Monday, March 13, 2017

Movie About Movies: Mulholland Drive

Movie About Movies: Mulholland Drive (2001)

Written and directed by David Lynch, “Mulholland Drive” is arguably the weirdest movie I have ever seen.

A torrid dreamscape, punctuated with lurid violence. The sexiest sex scenes since before modern pornography and a burgeoning modern fear of real sexuality ruined it. Stunning performances by leading actresses Naomi Watts and Laura Harring. Entrancing plot lines that dribble away into thin air. A cascade of imagery and sound. It was fantastic.

Harring and Watts, left to right.

I’d heard tell of the movie before, like whispers of a strange, creepy legend no one really knows what to make of (everyone tells me to watch it but no one dares explain why); I’d noticed it on a few lists of “best movies ever,” and had attempted to watch it previous to this assignment only to be disappointed when just the first half of the download worked. When I realized it was on Netflix I quickly switched my ‘movie about movies’ pick from “Room 237” (sorry Stanley Kubrick, Lynch’s Twin Peaks is one of my top three favorite shows, but I love your movies too) to “Mulholland Drive.” I watched it at about midnight on my fairly large and new smart TV. As a Netflix addict, it is set up in my bedroom so I can drown myself in stories and media as I fall asleep every night. (Although this habit may be a contributing factor to a host of terrible nightmares that would become such twisted screenplays probably both Lynch and Kubrick would delight in directing them...)

Oddly enough, I didn’t have nightmares after watching this movie. It sucked the nightmare right out of my head and blew up my fears wide on the screen. After watching the insanity of “Mulholland Drive,” I have never felt my own mind to be so sane. I also felt a little sick, like the twisting storyline and cascade of images were empty of meaning; it was all just a play on individual perspective, and Lynch never really meant anything by it. In fact, I’m pretty sure he’s sitting in a chair in an empty room full of red curtains somewhere, cackling like one of his demonic characters at the expense of all the fans and reviewers attempting to find meaning in something totally meaningless. There is no meaning; we make meaning of life’s random events where there is none, and it’s all just a beautiful nightmare. Of course, this movie was also an obvious commentary on some of the more nightmarish aspects of the Hollywood machine. I just couldn’t wrap my mind around it at first, and needed a little help.

Movie reviewer and renowned Hollywood expert Roger Ebert gave the most accurate description of “Mulholland Drive” in a review on his website:

The movie is hypnotic; we're drawn along as if one thing leads to another--but nothing leads anywhere, and that's even before the characters start to fracture and recombine like flesh caught in a kaleidoscope. "Mulholland Drive" isn't like "Memento," where if you watch it closely enough, you can hope to explain the mystery. There is no explanation. There may not even be a mystery.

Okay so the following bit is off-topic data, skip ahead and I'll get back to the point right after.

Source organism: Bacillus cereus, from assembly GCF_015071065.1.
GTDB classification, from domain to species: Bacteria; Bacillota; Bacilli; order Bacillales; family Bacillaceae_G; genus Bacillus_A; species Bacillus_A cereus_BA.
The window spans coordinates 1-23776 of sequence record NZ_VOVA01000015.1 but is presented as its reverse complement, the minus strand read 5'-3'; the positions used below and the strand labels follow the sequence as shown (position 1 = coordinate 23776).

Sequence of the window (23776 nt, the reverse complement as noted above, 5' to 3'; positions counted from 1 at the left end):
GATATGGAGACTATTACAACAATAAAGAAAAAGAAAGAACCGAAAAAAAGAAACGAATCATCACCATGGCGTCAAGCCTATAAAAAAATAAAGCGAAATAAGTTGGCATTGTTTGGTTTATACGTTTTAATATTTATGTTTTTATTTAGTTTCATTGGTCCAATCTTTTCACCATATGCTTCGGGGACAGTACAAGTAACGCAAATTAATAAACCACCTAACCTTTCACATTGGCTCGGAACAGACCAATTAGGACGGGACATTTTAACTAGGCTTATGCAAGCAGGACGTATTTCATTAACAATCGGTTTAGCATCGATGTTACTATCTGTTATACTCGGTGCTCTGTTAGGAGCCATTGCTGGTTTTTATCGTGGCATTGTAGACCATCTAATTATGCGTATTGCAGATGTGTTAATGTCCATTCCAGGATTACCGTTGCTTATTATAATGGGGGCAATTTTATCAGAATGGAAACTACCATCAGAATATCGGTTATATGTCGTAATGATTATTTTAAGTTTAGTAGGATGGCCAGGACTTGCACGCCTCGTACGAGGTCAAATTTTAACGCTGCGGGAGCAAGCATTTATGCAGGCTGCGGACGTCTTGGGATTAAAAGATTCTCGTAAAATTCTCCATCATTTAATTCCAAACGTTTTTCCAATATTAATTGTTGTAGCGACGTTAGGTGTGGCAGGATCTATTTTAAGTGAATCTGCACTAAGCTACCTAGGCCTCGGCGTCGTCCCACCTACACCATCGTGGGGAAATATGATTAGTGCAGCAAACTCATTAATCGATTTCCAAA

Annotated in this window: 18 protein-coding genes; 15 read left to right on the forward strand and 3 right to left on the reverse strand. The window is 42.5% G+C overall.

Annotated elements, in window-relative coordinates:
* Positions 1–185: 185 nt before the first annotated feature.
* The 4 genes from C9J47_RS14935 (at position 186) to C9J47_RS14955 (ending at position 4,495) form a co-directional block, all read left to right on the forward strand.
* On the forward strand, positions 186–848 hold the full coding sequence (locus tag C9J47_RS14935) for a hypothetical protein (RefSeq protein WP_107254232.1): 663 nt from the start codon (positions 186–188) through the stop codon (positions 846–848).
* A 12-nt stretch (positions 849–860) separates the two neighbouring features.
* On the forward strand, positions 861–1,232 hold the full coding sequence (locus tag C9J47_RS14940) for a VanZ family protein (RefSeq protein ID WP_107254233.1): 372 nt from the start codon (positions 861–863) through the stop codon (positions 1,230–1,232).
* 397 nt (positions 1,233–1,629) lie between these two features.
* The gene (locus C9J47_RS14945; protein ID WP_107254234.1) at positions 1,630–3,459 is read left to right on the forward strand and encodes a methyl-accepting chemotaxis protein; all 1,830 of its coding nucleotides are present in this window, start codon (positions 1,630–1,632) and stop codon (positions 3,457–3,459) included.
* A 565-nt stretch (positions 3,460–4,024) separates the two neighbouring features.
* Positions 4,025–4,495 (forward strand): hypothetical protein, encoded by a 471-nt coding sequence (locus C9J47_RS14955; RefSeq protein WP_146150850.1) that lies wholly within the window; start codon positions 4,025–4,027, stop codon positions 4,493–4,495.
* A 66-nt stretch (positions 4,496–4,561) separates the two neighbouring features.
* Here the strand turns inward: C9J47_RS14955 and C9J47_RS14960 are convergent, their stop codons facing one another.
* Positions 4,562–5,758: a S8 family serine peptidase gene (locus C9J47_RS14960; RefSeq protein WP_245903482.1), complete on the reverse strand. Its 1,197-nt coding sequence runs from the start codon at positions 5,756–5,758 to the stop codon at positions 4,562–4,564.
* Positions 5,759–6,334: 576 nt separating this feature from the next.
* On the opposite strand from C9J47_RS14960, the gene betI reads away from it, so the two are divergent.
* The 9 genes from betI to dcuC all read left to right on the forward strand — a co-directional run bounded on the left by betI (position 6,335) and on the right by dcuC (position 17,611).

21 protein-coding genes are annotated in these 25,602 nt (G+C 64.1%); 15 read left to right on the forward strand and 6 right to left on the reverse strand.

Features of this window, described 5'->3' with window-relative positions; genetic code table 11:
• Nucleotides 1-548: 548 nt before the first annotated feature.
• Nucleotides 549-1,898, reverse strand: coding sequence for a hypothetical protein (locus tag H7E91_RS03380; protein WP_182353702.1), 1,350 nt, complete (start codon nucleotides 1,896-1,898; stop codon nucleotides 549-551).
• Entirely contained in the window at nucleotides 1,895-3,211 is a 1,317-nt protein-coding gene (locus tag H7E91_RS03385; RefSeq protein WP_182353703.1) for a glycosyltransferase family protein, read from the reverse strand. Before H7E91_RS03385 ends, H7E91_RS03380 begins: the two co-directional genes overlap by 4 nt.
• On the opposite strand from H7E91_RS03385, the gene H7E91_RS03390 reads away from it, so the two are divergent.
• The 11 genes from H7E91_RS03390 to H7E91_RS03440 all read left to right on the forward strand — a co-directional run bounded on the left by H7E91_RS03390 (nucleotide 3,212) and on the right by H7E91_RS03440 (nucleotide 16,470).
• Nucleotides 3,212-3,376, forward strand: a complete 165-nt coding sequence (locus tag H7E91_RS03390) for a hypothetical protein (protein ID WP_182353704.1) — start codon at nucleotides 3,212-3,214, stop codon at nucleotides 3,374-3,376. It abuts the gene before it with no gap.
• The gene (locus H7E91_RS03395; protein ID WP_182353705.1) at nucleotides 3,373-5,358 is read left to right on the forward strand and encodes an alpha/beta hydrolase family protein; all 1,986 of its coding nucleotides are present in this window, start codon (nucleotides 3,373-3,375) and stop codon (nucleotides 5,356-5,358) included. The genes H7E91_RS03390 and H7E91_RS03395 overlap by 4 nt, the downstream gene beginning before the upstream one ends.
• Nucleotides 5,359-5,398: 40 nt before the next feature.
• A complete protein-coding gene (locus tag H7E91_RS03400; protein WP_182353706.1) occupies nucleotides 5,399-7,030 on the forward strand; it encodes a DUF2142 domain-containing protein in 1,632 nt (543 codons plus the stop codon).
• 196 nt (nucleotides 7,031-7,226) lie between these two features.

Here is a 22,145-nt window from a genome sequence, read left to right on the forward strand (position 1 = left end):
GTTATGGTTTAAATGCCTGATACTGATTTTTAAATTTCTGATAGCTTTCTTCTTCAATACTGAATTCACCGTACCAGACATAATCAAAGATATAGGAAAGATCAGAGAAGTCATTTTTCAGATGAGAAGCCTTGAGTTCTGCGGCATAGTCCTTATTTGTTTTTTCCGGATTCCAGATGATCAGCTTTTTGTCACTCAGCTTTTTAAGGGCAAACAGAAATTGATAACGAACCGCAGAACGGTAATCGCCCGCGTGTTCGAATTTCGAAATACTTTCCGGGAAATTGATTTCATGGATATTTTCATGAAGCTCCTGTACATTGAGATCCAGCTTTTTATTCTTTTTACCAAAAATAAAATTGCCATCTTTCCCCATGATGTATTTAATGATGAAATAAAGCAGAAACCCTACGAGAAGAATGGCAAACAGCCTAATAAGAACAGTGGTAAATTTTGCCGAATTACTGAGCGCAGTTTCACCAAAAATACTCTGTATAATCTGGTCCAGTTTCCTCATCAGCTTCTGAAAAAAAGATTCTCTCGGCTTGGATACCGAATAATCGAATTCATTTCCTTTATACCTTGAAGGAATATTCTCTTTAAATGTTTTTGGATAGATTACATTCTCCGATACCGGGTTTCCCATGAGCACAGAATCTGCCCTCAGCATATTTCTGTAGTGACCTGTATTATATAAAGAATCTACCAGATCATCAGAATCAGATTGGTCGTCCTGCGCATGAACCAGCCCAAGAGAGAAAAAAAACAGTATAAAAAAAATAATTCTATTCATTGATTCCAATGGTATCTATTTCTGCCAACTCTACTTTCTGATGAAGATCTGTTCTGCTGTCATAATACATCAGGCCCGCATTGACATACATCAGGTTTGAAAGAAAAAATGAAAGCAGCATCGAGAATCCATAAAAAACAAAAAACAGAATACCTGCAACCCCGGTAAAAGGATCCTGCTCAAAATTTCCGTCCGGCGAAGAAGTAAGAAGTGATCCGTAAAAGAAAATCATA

There have been countless dream sequences in the movies, almost all of them conceived with Freudian literalism to show the characters having nightmares about the plot. "Mulholland Drive" is all dream. There is nothing that is intended to be a waking moment. Like real dreams, it does not explain, does not complete its sequences, lingers over what it finds fascinating, dismisses unpromising plotlines. If you want an explanation for the last half hour of the film, think of it as the dreamer rising slowly to consciousness, as threads from the dream fight for space with recent memories from real life, and with fragments of other dreams--old ones and those still in development.

Usually I am keen on dissecting a movie. This one, however, provides far too much rich and layered context and references to other media for me to begin scratching the surface. I needed to read about it as soon as the credits rolled; I’m not ashamed for needing help sorting this one out, and it seems others aren’t, either. There is a host of quick reviews and theories available in a sort of collated review on (This is also where I first noticed the apt description by Ebert and went in search of the full review.) There is an in-depth dissection by Bill Wyman, Max Garrone and Andy Klein on which Ebert cites as the best theory, a.k.a. the “dream theory.”

As soon as I read Ebert’s citation of the dream theory, it all clicked in my head. “This is what my nightmares are like,” I thought. Vivid, intense, and escaping. Dreams turn to horrors in scene changes that make no sense but feel completely right, pulling forward. Emotions are raw, exploding and slipping away as fast as burnt-out fireworks. One scene leads to the next, throwing so much imagery at you, pulling the past, present and future into one single moment, layering moments inside moments until you forget what came before. Scenes slip through your fingers like sand, escaping the confines of sense; you can’t remember how you got here or why any of it occurred, but you experienced it all and it was pure elation; beautiful, and then, suddenly carnal, sexual, and finally, horrific. Then you wake up. Credits roll.